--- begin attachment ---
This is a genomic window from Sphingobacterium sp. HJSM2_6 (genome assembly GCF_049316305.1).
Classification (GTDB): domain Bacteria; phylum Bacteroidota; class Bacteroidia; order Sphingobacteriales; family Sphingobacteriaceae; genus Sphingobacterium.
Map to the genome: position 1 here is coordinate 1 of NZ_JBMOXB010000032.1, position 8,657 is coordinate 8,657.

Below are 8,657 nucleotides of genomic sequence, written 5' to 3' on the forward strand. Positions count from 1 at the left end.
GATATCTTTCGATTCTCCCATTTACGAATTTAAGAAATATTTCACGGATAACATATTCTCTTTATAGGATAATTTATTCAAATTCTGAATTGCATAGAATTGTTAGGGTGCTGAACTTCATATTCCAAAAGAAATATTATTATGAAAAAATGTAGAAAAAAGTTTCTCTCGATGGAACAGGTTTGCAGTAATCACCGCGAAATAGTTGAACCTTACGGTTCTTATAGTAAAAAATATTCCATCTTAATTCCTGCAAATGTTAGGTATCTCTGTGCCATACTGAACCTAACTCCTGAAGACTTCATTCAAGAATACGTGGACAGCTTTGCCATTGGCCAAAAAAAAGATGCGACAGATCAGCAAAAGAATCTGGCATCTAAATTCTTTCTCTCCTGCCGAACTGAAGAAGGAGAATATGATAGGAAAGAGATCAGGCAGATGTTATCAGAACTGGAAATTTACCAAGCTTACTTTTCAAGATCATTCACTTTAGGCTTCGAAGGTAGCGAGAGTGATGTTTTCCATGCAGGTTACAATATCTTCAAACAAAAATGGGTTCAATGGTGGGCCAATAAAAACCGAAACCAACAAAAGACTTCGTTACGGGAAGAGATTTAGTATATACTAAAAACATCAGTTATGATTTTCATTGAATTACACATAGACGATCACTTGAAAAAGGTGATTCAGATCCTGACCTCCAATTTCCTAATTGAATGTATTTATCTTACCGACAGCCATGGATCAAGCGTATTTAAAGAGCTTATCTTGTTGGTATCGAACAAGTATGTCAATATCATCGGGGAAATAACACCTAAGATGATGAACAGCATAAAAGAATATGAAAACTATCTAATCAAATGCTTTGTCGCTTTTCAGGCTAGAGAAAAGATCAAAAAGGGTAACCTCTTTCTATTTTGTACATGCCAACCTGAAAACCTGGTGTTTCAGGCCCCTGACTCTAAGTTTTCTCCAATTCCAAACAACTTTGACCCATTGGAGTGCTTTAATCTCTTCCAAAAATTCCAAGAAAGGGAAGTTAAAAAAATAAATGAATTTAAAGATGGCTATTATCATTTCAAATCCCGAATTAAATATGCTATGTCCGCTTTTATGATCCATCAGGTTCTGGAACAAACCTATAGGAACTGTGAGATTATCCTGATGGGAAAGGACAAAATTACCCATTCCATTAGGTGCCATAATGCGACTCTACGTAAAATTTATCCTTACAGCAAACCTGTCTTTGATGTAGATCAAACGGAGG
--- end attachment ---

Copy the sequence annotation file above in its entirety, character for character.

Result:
This is a genomic window from Sphingobacterium sp. HJSM2_6 (genome assembly GCF_049316305.1).
Classification (GTDB): domain Bacteria; phylum Bacteroidota; class Bacteroidia; order Sphingobacteriales; family Sphingobacteriaceae; genus Sphingobacterium.
Map to the genome: position 1 here is coordinate 1 of NZ_JBMOXB010000032.1, position 8,657 is coordinate 8,657.

Below are 8,657 nucleotides of genomic sequence, written 5' to 3' on the forward strand. Positions count from 1 at the left end.
GATATCTTTCGATTCTCCCATTTACGAATTTAAGAAATATTTCACGGATAACATATTCTCTTTATAGGATAATTTATTCAAATTCTGAATTGCATAGAATTGTTAGGGTGCTGAACTTCATATTCCAAAAGAAATATTATTATGAAAAAATGTAGAAAAAAGTTTCTCTCGATGGAACAGGTTTGCAGTAATCACCGCGAAATAGTTGAACCTTACGGTTCTTATAGTAAAAAATATTCCATCTTAATTCCTGCAAATGTTAGGTATCTCTGTGCCATACTGAACCTAACTCCTGAAGACTTCATTCAAGAATACGTGGACAGCTTTGCCATTGGCCAAAAAAAAGATGCGACAGATCAGCAAAAGAATCTGGCATCTAAATTCTTTCTCTCCTGCCGAACTGAAGAAGGAGAATATGATAGGAAAGAGATCAGGCAGATGTTATCAGAACTGGAAATTTACCAAGCTTACTTTTCAAGATCATTCACTTTAGGCTTCGAAGGTAGCGAGAGTGATGTTTTCCATGCAGGTTACAATATCTTCAAACAAAAATGGGTTCAATGGTGGGCCAATAAAAACCGAAACCAACAAAAGACTTCGTTACGGGAAGAGATTTAGTATATACTAAAAACATCAGTTATGATTTTCATTGAATTACACATAGACGATCACTTGAAAAAGGTGATTCAGATCCTGACCTCCAATTTCCTAATTGAATGTATTTATCTTACCGACAGCCATGGATCAAGCGTATTTAAAGAGCTTATCTTGTTGGTATCGAACAAGTATGTCAATATCATCGGGGAAATAACACCTAAGATGATGAACAGCATAAAAGAATATGAAAACTATCTAATCAAATGCTTTGTCGCTTTTCAGGCTAGAGAAAAGATCAAAAAGGGTAACCTCTTTCTATTTTGTACATGCCAACCTGAAAACCTGGTGTTTCAGGCCCCTGACTCTAAGTTTTCTCCAATTCCAAACAACTTTGACCCATTGGAGTGCTTTAATCTCTTCCAAAAATTCCAAGAAAGGGAAGTTAAAAAAATAAATGAATTTAAAGATGGCTATTATCATTTCAAATCCCGAATTAAATATGCTATGTCCGCTTTTATGATCCATCAGGTTCTGGAACAAACCTATAGGAACTGTGAGATTATCCTGATGGGAAAGGACAAAATTACCCATTCCATTAGGTGCCATAATGCGACTCTACGTAAAATTTATCCTTACAGCAAACCTGTCTTTGATGTAGATCAAACGGAGG